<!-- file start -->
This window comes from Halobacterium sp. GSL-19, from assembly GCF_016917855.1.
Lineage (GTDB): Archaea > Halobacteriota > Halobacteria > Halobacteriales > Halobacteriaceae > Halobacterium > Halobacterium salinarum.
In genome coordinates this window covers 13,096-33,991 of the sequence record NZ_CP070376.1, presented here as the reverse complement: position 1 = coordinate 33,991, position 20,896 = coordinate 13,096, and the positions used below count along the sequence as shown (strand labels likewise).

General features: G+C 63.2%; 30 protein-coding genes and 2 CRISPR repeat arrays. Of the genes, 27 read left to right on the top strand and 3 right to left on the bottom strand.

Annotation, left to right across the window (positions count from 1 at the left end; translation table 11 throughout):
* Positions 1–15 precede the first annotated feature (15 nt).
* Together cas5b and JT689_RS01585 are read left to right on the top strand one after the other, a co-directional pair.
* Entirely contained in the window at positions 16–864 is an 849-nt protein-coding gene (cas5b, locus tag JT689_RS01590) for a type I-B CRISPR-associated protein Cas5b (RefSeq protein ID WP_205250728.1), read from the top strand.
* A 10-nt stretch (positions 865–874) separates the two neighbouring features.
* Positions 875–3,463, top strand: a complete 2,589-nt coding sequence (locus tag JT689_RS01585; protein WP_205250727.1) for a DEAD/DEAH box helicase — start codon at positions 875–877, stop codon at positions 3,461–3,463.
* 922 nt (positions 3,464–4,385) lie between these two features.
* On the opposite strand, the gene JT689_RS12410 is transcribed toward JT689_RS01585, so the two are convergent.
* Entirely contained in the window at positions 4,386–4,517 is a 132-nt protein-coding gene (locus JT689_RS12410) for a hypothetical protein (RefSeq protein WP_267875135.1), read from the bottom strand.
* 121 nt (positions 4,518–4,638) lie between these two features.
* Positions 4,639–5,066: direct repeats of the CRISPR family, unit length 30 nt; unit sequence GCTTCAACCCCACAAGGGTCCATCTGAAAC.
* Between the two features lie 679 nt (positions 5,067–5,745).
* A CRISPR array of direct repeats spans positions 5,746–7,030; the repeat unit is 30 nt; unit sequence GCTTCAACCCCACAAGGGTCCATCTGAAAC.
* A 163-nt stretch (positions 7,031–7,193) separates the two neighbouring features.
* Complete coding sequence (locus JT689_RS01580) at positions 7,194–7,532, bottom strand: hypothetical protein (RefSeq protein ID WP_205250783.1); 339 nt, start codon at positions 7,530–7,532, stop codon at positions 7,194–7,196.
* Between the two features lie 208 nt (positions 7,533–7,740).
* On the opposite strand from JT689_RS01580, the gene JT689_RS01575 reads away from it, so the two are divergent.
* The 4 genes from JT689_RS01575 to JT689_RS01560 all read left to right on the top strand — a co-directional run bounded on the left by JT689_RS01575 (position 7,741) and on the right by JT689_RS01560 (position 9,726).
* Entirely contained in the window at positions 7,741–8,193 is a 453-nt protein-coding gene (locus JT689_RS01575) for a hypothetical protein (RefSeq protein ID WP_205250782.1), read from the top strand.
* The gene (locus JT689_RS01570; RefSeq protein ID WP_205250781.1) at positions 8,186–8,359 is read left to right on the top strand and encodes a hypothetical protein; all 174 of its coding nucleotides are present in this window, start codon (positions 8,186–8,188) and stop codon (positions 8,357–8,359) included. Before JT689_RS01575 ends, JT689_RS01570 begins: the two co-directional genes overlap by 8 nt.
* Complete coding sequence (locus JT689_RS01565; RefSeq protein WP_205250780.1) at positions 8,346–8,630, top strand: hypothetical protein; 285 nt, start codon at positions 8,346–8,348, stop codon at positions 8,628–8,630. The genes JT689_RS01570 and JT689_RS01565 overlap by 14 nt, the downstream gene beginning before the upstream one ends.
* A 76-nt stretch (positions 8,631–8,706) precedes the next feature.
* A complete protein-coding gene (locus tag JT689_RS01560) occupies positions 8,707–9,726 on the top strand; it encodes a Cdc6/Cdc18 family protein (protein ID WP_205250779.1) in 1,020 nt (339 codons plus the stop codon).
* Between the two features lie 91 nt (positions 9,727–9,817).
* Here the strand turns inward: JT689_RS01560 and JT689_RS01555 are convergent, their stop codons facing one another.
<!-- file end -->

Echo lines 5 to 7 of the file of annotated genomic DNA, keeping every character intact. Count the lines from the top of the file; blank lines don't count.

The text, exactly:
Annotation, left to right across the window (positions count from 1 at the left end; translation table 11 throughout):
* Positions 1–15 precede the first annotated feature (15 nt).
* Together cas5b and JT689_RS01585 are read left to right on the top strand one after the other, a co-directional pair.